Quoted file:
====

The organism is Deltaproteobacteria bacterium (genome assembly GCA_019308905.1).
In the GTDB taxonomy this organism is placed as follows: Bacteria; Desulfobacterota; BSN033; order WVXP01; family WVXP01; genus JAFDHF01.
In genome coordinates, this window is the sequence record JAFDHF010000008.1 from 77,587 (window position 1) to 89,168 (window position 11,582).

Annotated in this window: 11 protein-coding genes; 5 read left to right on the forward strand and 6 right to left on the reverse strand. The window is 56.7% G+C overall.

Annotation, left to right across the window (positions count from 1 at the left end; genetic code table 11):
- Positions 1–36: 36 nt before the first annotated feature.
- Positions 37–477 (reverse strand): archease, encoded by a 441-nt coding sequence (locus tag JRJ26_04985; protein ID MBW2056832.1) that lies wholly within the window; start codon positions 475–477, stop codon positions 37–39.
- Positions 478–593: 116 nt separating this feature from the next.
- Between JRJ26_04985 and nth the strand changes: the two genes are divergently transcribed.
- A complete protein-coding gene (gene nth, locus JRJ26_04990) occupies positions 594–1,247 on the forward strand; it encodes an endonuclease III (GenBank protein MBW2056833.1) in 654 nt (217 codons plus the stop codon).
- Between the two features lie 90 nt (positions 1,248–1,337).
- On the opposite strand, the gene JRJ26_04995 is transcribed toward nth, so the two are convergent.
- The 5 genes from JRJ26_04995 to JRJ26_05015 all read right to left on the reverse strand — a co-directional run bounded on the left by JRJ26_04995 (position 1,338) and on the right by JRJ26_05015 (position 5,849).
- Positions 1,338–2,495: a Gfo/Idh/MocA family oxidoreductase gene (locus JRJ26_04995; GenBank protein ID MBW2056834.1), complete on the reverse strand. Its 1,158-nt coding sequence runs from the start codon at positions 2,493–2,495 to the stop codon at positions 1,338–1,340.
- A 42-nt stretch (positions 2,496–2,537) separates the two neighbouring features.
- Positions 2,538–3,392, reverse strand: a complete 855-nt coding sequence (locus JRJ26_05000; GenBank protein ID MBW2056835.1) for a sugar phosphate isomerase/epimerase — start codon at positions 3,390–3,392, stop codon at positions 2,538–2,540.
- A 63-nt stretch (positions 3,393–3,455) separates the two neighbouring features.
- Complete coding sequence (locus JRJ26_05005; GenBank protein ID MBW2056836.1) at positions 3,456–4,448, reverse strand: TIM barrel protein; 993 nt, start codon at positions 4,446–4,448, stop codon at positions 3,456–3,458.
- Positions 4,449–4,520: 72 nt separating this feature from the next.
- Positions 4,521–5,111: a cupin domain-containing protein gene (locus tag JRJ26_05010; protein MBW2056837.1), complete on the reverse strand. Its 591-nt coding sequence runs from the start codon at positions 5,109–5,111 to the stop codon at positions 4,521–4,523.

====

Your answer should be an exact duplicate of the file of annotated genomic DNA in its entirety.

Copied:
The organism is Deltaproteobacteria bacterium (genome assembly GCA_019308905.1).
In the GTDB taxonomy this organism is placed as follows: Bacteria; Desulfobacterota; BSN033; order WVXP01; family WVXP01; genus JAFDHF01.
In genome coordinates, this window is the sequence record JAFDHF010000008.1 from 77,587 (window position 1) to 89,168 (window position 11,582).

Annotated in this window: 11 protein-coding genes; 5 read left to right on the forward strand and 6 right to left on the reverse strand. The window is 56.7% G+C overall.

Annotation, left to right across the window (positions count from 1 at the left end; genetic code table 11):
- Positions 1–36: 36 nt before the first annotated feature.
- Positions 37–477 (reverse strand): archease, encoded by a 441-nt coding sequence (locus tag JRJ26_04985; protein ID MBW2056832.1) that lies wholly within the window; start codon positions 475–477, stop codon positions 37–39.
- Positions 478–593: 116 nt separating this feature from the next.
- Between JRJ26_04985 and nth the strand changes: the two genes are divergently transcribed.
- A complete protein-coding gene (gene nth, locus JRJ26_04990) occupies positions 594–1,247 on the forward strand; it encodes an endonuclease III (GenBank protein MBW2056833.1) in 654 nt (217 codons plus the stop codon).
- Between the two features lie 90 nt (positions 1,248–1,337).
- On the opposite strand, the gene JRJ26_04995 is transcribed toward nth, so the two are convergent.
- The 5 genes from JRJ26_04995 to JRJ26_05015 all read right to left on the reverse strand — a co-directional run bounded on the left by JRJ26_04995 (position 1,338) and on the right by JRJ26_05015 (position 5,849).
- Positions 1,338–2,495: a Gfo/Idh/MocA family oxidoreductase gene (locus JRJ26_04995; GenBank protein ID MBW2056834.1), complete on the reverse strand. Its 1,158-nt coding sequence runs from the start codon at positions 2,493–2,495 to the stop codon at positions 1,338–1,340.
- A 42-nt stretch (positions 2,496–2,537) separates the two neighbouring features.
- Positions 2,538–3,392, reverse strand: a complete 855-nt coding sequence (locus JRJ26_05000; GenBank protein ID MBW2056835.1) for a sugar phosphate isomerase/epimerase — start codon at positions 3,390–3,392, stop codon at positions 2,538–2,540.
- A 63-nt stretch (positions 3,393–3,455) separates the two neighbouring features.
- Complete coding sequence (locus JRJ26_05005; GenBank protein ID MBW2056836.1) at positions 3,456–4,448, reverse strand: TIM barrel protein; 993 nt, start codon at positions 4,446–4,448, stop codon at positions 3,456–3,458.
- Positions 4,449–4,520: 72 nt separating this feature from the next.
- Positions 4,521–5,111: a cupin domain-containing protein gene (locus tag JRJ26_05010; protein MBW2056837.1), complete on the reverse strand. Its 591-nt coding sequence runs from the start codon at positions 5,109–5,111 to the stop codon at positions 4,521–4,523.